KARACHI: Pakistan received a record flow of foreign investment of $2.225 billion in treasury bills during the first seven months of current fiscal year apparently due to simplification of tax regime for non-residents.
The State Bank of Pakistan (SBP) said that the latest T-bills auction held on Jan 15 yielded $537.9 million.
The latest inflow took foreign investment to over $2 billion, mostly in three-month T-bills, which came much earlier than the expected timeline of June 2020 as experts had predicted that foreign inflows would be above $2 billion by the end of current fiscal year 2019-20.
The government during the Jan 15 auction received Rs1.1 trillion, but raised Rs274bn in T-bills. The data issued by the State Bank released the other day showed that over 95 per cent investment in T-bills came from the United Kingdom and United States. Out of the total investment of $537.9 million, $456.7 million came from the UK and $80.2 million from the US.
During the current fiscal year, investment from the UK stood at $1.392 billion and that from the US at $758.3 million. The inflows through T-bills helped the government build its reserves which pushed the State Bank reserves to $11.568bn and the country’s total reserves to $18.123bn.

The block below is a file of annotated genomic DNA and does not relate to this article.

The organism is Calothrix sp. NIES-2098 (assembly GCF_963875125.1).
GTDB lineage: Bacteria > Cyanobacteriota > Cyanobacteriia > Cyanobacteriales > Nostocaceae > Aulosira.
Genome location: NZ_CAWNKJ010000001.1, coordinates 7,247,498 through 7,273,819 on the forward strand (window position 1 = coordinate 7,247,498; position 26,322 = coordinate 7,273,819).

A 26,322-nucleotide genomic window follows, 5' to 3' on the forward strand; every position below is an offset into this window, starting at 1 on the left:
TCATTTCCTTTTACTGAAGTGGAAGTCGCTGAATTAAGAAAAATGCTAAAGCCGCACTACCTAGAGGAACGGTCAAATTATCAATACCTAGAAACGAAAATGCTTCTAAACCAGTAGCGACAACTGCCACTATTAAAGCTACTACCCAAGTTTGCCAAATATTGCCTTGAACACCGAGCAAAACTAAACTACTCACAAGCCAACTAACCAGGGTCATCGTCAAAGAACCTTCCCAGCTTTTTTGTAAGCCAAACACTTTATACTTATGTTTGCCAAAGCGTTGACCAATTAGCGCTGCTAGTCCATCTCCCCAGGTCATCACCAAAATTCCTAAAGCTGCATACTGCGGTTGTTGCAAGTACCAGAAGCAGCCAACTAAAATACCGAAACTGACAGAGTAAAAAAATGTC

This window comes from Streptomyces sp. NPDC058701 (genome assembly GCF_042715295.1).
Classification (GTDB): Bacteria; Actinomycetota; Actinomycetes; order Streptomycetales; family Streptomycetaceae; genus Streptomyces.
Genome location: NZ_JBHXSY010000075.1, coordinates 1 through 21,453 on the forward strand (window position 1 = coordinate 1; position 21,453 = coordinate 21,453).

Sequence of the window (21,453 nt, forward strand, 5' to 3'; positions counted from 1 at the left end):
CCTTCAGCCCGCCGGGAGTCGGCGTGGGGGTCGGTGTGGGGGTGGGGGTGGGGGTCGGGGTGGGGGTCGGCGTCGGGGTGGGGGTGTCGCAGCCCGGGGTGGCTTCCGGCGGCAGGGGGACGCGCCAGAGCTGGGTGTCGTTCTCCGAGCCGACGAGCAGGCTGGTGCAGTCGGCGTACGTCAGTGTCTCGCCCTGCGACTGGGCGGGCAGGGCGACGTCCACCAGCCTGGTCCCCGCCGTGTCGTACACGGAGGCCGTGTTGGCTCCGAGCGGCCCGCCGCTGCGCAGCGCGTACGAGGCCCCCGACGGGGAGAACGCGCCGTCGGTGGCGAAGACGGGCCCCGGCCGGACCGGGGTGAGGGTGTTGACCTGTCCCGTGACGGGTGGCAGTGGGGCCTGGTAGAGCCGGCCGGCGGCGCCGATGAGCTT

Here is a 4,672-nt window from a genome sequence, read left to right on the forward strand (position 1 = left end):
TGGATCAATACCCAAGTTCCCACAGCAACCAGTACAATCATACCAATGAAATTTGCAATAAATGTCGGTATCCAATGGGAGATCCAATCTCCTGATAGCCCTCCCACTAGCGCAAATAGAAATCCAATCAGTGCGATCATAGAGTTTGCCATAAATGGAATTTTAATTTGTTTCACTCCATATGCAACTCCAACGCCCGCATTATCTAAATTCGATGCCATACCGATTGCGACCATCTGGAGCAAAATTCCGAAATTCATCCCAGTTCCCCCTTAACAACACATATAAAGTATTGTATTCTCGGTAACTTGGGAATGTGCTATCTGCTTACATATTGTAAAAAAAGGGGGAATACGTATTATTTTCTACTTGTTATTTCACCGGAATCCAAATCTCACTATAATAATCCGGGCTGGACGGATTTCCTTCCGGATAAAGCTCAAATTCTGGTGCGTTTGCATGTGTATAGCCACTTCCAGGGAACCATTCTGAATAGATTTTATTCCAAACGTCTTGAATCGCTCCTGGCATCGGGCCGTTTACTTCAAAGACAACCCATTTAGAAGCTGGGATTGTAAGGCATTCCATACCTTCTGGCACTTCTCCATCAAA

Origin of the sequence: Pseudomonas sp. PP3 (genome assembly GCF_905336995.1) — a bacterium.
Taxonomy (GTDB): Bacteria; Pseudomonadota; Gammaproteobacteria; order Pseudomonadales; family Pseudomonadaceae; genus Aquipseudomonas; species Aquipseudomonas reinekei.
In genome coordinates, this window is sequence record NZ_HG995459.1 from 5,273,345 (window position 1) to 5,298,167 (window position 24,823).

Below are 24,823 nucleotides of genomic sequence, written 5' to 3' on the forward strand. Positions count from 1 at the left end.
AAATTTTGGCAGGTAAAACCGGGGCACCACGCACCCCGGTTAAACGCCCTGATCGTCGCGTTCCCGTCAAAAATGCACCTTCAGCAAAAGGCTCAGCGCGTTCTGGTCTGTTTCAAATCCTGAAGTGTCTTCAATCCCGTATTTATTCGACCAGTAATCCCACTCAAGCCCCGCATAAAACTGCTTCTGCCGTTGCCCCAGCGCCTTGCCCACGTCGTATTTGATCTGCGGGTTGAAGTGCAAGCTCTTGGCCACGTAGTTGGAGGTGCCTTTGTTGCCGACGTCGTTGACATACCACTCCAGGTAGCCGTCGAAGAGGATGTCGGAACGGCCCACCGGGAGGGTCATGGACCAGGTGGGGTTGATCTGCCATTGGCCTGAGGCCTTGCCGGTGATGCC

Bankers dealing in the currency market said the inflows of dollars through T-bills had stabilised the exchange rate, which was visible during the short spell of a war-like situation between Iran and the US; neither the demand was high nor had its rate increased. The government used to issue another Eurobonds to pay the previous one.
Bankers and analysts said the high foreign exchange liquidity was an added attraction for foreign direct investment as the investors judged the ability of the economy and its risks while they found it possible to take out their investments.
According to amendments to the Income Tax Ordinance 2001, capital gains shall be subject to withholding tax at the rate of 10 percent and shall constitute final discharge of tax liability. There will be no deduction of 0.6 percent banking transaction tax under Section 236P on transactions in SCRA (Special Convertible Rupee Accounts) and no advance tax payment will be required under Section 147 on capital gains, the central bank said in the first week of January.
The benchmark interest rate is expected to be kept at higher levels in a bid to put the brakes on the accelerating inflation. This will encourage more investors from across the border to pour money into Pakistan’s debt instruments.
Most of the investors have continued to re-invest in three-month T-bills. “Foreign investors have divested a meagre $18.44 million out of the total of $2.25 billion invested since July 2019 to date,” according to the SBP data.
The central bank data suggested that initially the US and the UK were the only countries which made such investments in Pakistan as the global fund managers were mostly operating in the two developed countries.
Now, the fund managers from other countries, including Luxembourg, the UAE, Bahrain, Cayman Islands and Ireland have also started pouring investment into Pakistan, according to the SBP.